The Opportunities and Challenges of Technology Driven Creative Collaborations

The Opportunities and Challenges of Technology Driven Creative Collaborations

Diego E. Uribe Larach (State University of New York, Buffalo State, USA) and John F. Cabra (State University of New York, Buffalo State, USA)
DOI: 10.4018/978-1-60960-519-3.ch016

Abstract

The onset of the 21st century is marked by deep psychological and sociological transformations affecting every scale of human endeavor, ranging from individual to crowd behavior. Deep and central to these transformations is the penetration of digital communication and computer technology into modern day life. Above all, this new and evolving technological landscape has opened exciting new possibilities to drive creative behavior, organizational creativity and innovation through computer-mediated interactions. Such opportunities are met with equal challenges that need to be addressed in order to harness the full potential of massively distributed creative collaborations. This chapter will elaborate on the underlying trends that give rise to these opportunities and challenges and to what extent these trends will govern creativity and innovation in areas of organizational life such as business, education, science and design in the next 10 to 30 years.
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Introduction

We have taken the task of writing this chapter with deep emotional and cognitive dissonance. It is almost a strip of dark comedy to write about technology and innovation in a medium that has remained unchanged for centuries and that is on the verge of becoming obsolete. There are indications that several formats of printed media are already losing ground against digital vehicles of information (http://www.youtube.com/watch?v=6ILQrUrEWe8, Retrieved October 26, 2009). Moreover, we know we are targeting a shrinking demographic unlike the vast audience of not-so-distant future teachers, managers, scientists, designers and engineers who should read this book but may miss the chance to do so because they were connected elsewhere. As media guru Marshall McLuhan (1964) succinctly stated, the medium is the message—printed books are living remnants of the 20th century persona, society and knowledge.

Take a minute to think about a typical day in your life. You are unlikely to find a day when you had no interaction with some sort of digital technology. On this day, you may have worked on your laptop computer, purchased something online, taken a picture with your digital camera and then uploaded it to a social media site. You certainly called somebody using your smartphone, listened to music on your mp3 player, interacted with a digital vending kiosk, or played a videogame. In all likelihood you did all of these things and more on that same day using only the smartphone you carry. Although these technologies are in their infant stages with no more than a few decades of existence, their influence and pervasiveness in modern day life have been remarkable. As of 2008, the average U.S. American between the ages 18 to 55 have consumed between 500 to 570 minutes of digital information per day through means such as TV, mobile phones and computer technologies (Council for Research Excellence, 2008). This is the equivalent of 8 ½ hours of our daily lives. It is yet to be seen and difficult to imagine the extent to which we will continue to integrate these technologies in a seamless and frictionless way. The thought of what lies ahead is evocatively exciting and frightening as we ponder the integration of technologies such as intra-body nanotechnology, sub-dermal radio frequency identification tags—just to name a few—with our psychological, sociological and even physiological being.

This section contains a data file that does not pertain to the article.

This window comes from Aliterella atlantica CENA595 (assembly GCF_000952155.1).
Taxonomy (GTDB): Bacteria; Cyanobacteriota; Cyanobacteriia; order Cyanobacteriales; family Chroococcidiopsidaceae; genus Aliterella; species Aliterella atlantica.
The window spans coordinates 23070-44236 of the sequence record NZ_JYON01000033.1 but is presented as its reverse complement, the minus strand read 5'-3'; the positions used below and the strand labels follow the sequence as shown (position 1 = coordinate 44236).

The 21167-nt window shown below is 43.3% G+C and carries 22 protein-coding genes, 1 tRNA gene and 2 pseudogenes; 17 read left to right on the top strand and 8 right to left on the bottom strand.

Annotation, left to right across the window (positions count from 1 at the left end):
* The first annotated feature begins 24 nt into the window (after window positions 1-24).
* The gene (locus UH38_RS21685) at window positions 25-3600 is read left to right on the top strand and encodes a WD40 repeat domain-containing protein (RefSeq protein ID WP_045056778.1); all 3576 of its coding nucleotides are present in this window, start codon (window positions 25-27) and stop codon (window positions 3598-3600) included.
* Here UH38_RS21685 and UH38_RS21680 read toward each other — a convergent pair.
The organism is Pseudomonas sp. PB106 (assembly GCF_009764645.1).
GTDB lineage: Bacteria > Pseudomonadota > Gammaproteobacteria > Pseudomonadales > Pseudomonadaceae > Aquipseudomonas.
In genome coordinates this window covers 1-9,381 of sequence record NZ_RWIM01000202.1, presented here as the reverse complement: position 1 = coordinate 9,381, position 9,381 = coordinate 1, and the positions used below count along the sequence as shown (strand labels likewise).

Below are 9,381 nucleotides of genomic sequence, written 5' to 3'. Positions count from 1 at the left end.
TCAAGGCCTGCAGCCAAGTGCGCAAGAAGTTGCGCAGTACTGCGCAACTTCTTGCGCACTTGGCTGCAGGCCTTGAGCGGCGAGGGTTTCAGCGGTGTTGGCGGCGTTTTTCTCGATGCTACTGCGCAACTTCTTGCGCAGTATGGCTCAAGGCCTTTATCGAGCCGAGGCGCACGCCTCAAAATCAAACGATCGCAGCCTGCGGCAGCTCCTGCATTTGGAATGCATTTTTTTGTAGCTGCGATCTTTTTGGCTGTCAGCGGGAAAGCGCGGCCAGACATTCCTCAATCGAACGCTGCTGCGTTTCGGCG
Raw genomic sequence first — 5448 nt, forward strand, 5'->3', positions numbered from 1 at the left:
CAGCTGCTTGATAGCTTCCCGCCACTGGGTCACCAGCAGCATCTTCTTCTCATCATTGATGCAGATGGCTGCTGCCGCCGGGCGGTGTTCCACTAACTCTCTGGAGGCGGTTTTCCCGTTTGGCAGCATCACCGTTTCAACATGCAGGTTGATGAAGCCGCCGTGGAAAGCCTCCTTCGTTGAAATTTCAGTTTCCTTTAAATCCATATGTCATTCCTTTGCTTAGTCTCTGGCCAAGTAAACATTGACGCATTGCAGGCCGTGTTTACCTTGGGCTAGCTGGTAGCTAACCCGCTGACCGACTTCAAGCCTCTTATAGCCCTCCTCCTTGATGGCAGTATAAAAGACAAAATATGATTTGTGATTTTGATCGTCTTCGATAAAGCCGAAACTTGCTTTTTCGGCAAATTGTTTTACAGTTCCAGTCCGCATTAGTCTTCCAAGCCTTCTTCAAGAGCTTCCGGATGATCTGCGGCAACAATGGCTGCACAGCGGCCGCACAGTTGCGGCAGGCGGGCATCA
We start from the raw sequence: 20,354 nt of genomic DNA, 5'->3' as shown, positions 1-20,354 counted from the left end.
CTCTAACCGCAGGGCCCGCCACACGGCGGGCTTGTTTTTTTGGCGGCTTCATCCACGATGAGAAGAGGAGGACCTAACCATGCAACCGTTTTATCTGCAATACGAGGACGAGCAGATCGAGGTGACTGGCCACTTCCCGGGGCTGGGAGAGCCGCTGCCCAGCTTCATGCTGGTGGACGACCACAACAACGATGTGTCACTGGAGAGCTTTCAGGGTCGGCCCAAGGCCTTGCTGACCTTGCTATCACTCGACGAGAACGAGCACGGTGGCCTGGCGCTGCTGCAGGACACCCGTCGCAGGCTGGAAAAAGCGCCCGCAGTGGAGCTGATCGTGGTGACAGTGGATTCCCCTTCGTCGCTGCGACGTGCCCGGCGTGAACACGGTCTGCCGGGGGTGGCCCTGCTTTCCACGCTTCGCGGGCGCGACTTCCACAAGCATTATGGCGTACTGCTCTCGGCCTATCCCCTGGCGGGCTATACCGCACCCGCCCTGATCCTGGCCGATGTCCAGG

On one hand this integration is exciting because it has democratized computer-mediated networks. Whereby networks flourished only in select geographical locations, now they are free, accessible and ubiquitous to anyone who holds an internet connection or a mobile phone service.1 Networks feed and breathe in a cloud.2 With this phenomenon, clouds condense the time it takes to articulate interactions, lift the flow of information, expand the frequency of interactions and exacerbate contagion properties of such networks (Christakis & Fowler, 2009). The impact of this phenomenon has led to the creation of a myriad of outlets for content sharing and human expression. The explosion of this massively distributed sharing of content and ideas may turn out to be the greatest driver of creativity and innovation of the 21st century.

On the other hand this integration can be frightening because it can lead to misunderstandings or destructive behaviors such us flaming3. Worse, it can lead to unproductive speculations that humans will merge with computers4 and consequently delineate biology as outdated, the end of human history as we know it. These technologies have also been predicted to facilitate communication at a dizzying speed, trade knowledge of our cultures and band memories and resources in never before seen ways. The information these systems churn are overwhelming and has been blamed for being the leading producer of information anxiety (Wurman, 1989). To be clear, the scope of this chapter is not about making destructive speculations, as we disagree with the naysayers. Our focus leans more on opportunities and challenges more closely and reasonably marked.

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